Pennsylvania Bluestone Practical Knowledge
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PENNSYLVANIA BLUESTONE PRACTICAL KNOWLEDGE[edit | edit source]
Pennsylvania bluestone which is quarried in Northeast Pennsylvania has grown in popularity exponentially of late. There are many applications which bluestone is being used for these days, including patio stone, interior flooring, pool coping, countertops, cladding, veneer and more.
Natural Cleft Pennsylvania Bluestone[edit | edit source]
Natural cleft pennsylvania bluestone is cut from bluestone quarries in cubes and mostly used for flooring and veneer. These cubes are composed of compressed sedimentary layers of stone which are split apart. Once a piece is split from the cube it can be called a piece of flagstone or bluestone. Such a piece is inspected for flaws and then re cut on a large table saw. There are 12 standard sizes that quarries make and these include: 11.5"x11.5", 11.5"x17.5", 11.5"x23.5", 11.5"x29.5", 11.5x35.5", 17.5"x17.5", 17.5"x23.5", 17.5"x29.5", 17.5"x35.5", 23.5"x23.5", 23.5"x29.5" and 23.5"x35.5. It is important to note that natural cleft is not perfectly square but should be square to the eye. Also each piece varies in thickness. Most suppliers specify +/- 1/4" on thickness variance so "1" could therefore mean 3/4" up to 1 and 1/4". It is important not to assume but to make sure you know the variance to expect from your bluestone supplier prior to having material shipped to the project site. The project manager will need to ensure that the suppliers specified variance will work with the project layout. Natural Cleft comes in all blue ("blue blue") or "full color". It may also be purchased in large broken sheets and this type of bluestone is usually refered to as broken or stand-up. The term "irregular" bluestone or flagstone causes confusion between random size squares and rectangles ("random pattern") and broken stand-up and therefore should not be used.
Thermal Pennsylvania Bluestone[edit | edit source]
Thermal Pennsylvania Bluestone is used for both interior and exterior flooring, pool coping, countertops, cladding, veneer and caps of all kinds. Thermal Pennsylvania Bluestone is more versatile in terms of what it can be used for because of the process in its creation. First massive chunks of of solid bluestone is drilled and removed from the quarry and transported to the gantry saw. The gantry saw saw the huge Chunk into consistent slabs which can then be cut to desired dimensions. Therefore Thermal is gauged for exact thickness and is ideally perfect though that is dependant on the gantry operators standards. Thermal Bluestone also comes in all blue, full color or variegated. It can be purchased as squares and rectangles or broken stand-up as well. Thermal bluestone gets its name from the finishing process which entails torching the stone with oxygen and propane which crackles a thin layer off of the sawn face of the stone. This enhances the color and textures the finish of the bluestone. Edgework sometimes includes bullnosing, easing and rock facing.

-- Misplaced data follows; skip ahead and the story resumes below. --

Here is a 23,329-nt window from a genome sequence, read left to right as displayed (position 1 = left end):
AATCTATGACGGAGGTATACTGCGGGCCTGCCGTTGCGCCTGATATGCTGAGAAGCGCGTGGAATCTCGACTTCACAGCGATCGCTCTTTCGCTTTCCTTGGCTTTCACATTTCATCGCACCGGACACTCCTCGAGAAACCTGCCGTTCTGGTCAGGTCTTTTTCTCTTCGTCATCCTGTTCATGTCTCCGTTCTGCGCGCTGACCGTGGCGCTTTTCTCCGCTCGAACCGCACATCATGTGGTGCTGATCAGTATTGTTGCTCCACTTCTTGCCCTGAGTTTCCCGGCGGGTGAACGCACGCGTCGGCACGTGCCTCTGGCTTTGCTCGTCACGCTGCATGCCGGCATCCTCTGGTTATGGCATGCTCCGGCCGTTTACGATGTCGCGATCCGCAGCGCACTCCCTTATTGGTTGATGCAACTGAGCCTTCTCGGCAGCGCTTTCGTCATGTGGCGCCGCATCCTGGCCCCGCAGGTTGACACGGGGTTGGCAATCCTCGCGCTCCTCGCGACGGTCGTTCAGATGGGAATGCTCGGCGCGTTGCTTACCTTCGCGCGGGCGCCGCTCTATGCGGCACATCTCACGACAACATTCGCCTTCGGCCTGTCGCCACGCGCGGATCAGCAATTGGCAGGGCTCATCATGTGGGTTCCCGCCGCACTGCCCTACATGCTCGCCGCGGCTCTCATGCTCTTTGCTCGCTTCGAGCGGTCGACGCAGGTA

Pennsylvania Bluestone Care[edit | edit source]
Its a good idea to use either an enhancing or non-enhancing impregnating Sealer after installing Pennsylvania Bluestone. Miracle 511 makes both products and either
is supposed to be food safe as well, for honed bluestone countertops. The enhancing sealer will darken the stone a bit and the non-enhancing variety will not change the appearance of the stone at all. Both sealers will lock out stains.
What to do with stains on bluestone that was never sealed[edit | edit source]
Bluestone is porous so stains can be difficult to remove. For organic stains a 20/80 bleach water mixture can be sprayed on the affected area. Next scrub with a brush and rinse. Repeat if necessary. Grease and oil stains are impossible to get out of this porous stone. This is why sealer is recommended to seal the stone before a problem arises. Enhancing sealer may camouflage such a stain but it will never completely remove its appearance.
References[edit | edit source]
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